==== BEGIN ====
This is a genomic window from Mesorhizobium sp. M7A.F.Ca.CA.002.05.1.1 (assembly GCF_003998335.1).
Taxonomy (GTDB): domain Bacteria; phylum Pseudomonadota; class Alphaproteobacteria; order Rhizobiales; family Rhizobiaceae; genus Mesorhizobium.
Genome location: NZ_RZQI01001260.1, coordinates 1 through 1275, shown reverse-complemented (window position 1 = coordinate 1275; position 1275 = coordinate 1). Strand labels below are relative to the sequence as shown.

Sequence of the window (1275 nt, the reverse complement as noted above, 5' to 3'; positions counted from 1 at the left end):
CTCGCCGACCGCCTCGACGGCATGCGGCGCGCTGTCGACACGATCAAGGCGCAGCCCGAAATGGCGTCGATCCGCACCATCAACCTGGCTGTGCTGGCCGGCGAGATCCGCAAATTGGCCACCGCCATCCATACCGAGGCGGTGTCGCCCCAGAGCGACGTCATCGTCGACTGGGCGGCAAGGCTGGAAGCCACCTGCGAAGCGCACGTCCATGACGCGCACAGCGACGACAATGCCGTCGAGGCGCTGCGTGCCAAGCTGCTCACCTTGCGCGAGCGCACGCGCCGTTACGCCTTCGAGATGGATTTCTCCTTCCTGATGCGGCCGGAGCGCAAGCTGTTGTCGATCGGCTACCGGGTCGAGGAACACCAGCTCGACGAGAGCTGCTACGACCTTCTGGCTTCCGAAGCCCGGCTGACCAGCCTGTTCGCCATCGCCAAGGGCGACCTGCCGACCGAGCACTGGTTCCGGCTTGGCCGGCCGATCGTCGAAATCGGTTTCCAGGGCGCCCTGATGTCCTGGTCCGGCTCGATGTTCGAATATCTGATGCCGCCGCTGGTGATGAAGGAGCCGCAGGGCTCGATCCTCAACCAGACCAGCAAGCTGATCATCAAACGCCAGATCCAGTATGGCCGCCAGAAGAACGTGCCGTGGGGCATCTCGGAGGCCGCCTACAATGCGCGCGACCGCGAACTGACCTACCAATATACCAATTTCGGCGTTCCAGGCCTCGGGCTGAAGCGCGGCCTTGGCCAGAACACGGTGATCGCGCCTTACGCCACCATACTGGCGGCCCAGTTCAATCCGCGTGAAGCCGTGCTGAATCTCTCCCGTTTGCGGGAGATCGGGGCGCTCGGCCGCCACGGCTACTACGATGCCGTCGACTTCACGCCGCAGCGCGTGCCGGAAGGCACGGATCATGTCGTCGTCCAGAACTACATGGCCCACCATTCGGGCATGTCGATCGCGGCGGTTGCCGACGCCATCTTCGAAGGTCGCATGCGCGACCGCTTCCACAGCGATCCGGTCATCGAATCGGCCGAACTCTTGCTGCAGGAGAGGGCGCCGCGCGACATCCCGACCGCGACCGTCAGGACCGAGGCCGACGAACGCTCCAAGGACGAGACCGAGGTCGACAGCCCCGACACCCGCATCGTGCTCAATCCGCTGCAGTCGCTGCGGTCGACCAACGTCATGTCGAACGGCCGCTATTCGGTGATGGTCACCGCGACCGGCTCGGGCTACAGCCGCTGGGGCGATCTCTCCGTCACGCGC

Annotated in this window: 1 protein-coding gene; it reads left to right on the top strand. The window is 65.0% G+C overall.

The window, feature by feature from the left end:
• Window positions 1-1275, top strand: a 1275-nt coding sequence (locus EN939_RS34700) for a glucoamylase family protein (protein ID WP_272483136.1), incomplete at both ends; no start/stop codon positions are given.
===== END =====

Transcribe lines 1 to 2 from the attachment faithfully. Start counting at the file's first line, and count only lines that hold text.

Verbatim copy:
This is a genomic window from Mesorhizobium sp. M7A.F.Ca.CA.002.05.1.1 (assembly GCF_003998335.1).
Taxonomy (GTDB): domain Bacteria; phylum Pseudomonadota; class Alphaproteobacteria; order Rhizobiales; family Rhizobiaceae; genus Mesorhizobium.